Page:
Rules Review Committee Requests Comment on Client-Generated Engagement Letters and Outside Counsel Guidelines

May 3, 2019

The District of Columbia Bar Rules of Professional Conduct Review Committee is seeking input and comments from D.C. Bar members, representatives of law firms, solo practitioners, corporate legal departments, and nonlawyers about whether issues relating to client-generated engagement letters (ELs) and outside counsel guidelines (OCGs) should be addressed through changes in the D.C. Rules of Professional Conduct and accompanying comments, and if so, how. Comments must be received by June 30, 2019.

Specifically, the committee is considering whether changes should be recommended to regulate and clarify the extent to which clients may contractually require lawyers to engage or refrain from engaging in certain conduct or practices. Such contractual terms typically appear in client-generated ELs or OCGs. Although clients and lawyers have considerable latitude to contract with one another as they see fit, some have raised concerns as to whether in certain respects client-generated ELs and OCGs may overreach and unduly restrict the public’s access to legal representation and the professional independence of lawyers, or may conflict with the Rules.

Examples of contractual terms that have been identified by some as raising concerns include (but are by no means limited to):

• Terms that define the “client” as including all subsidiaries, affiliates, or parent companies of the entity to which the lawyer’s services pertain, regardless of whether the work relates in any way to those affiliated entities or involves access to confidential information of those affiliated entities, and in some instances, regardless of whether the lawyer is in a position to determine the identity of such related entities.

• Terms that restrict a lawyer from providing services to competitors of the client, even if the work is unrelated to the work performed by the lawyer for the client and the lawyer has no confidential information of the client relevant to the work for its competitor. Also, terms requiring disclosure of representation of competitors or sometimes of non-competitors whose representation might be of interest to the client.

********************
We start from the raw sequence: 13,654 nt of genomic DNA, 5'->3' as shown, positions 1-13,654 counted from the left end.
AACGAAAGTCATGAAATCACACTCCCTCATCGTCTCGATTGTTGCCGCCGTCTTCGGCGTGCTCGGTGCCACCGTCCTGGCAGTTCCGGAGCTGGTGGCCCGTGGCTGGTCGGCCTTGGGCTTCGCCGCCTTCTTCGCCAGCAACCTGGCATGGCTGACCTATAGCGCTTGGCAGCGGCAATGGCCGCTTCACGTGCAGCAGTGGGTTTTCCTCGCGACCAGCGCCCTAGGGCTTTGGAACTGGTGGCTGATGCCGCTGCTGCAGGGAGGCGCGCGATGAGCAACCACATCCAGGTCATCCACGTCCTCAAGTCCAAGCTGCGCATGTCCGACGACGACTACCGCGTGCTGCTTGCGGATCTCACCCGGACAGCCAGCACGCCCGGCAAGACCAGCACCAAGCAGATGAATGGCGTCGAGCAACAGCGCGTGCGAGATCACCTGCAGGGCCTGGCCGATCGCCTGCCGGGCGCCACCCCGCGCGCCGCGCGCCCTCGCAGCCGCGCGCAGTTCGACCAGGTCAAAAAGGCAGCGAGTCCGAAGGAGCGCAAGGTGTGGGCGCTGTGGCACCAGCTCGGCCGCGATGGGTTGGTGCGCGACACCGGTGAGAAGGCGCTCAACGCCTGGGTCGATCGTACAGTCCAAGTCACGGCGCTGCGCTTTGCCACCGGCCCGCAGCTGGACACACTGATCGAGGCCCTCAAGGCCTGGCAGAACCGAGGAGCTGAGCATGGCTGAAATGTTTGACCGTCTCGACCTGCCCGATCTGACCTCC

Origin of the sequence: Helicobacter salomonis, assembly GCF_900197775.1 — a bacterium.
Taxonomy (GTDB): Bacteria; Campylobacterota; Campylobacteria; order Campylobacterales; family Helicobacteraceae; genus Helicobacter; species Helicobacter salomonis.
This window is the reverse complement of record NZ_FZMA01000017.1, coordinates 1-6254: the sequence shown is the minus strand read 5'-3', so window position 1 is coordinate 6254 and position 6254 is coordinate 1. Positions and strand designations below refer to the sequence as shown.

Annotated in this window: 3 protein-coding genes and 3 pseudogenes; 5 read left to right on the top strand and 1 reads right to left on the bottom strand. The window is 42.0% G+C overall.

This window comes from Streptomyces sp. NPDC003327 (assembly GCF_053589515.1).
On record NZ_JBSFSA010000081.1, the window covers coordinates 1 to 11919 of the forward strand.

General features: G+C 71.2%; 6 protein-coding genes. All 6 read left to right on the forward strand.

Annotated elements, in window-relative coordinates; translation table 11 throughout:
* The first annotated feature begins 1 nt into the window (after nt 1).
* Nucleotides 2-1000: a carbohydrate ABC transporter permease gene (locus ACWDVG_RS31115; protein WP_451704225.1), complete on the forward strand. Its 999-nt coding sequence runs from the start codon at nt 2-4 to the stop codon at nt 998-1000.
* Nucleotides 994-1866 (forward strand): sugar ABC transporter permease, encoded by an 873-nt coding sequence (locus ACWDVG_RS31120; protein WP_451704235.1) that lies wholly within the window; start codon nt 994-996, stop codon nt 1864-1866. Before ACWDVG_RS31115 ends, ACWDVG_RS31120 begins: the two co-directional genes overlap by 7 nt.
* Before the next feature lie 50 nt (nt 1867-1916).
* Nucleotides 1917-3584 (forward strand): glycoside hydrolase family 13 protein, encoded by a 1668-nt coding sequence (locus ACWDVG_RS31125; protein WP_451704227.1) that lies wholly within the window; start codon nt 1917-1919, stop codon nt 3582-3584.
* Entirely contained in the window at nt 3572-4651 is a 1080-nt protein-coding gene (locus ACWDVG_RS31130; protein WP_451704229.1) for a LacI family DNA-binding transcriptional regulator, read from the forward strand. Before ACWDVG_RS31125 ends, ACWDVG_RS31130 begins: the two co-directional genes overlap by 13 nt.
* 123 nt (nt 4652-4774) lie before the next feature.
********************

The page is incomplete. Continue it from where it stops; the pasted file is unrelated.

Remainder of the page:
• Terms that otherwise expand the definition of a conflict beyond those found in the Rules, for example, including potential conflicts that have not yet arisen or legal positions taken in different proceedings and forums for different clients.

• Terms that require lawyers to indemnify (1) clients for matters not resulting from a lawyer’s negligence, recklessness, or willful misconduct; or (2) non-clients such as officers, directors, or employees of the client; or (3) clients for acts of parties outside the lawyer’s control. Some have observed that additional liability assumed by the lawyer by contract may not be covered by malpractice insurance, thus potentially disadvantaging the lawyer, the requesting client, and the lawyer’s other clients.

The committee’s intention is that any publication referencing comments will paraphrase or summarize them without details that would identify individual or organization commenters. The committee will consider identifying commenters (whether individuals or organizations) who state expressly in their comments that they are willing to be identified.

Comments and suggestions should be sent by email to [email protected] or by mail to: 

Rules of Professional Conduct Review Committee
Attention: Hope C. Todd
District of Columbia Bar
901 4th Street NW
Washington, DC 20001

The District of Columbia Bar Rules of Professional Conduct Review Committee considers potential changes to the D.C. Rules of Professional Conduct. The committee’s recommendations are forwarded to the Board of Governors of the D.C. Bar, which in turn decides whether to forward such recommendations to the D.C. Court of Appeals for its consideration. Changes to the Rules are made only by the Court of Appeals.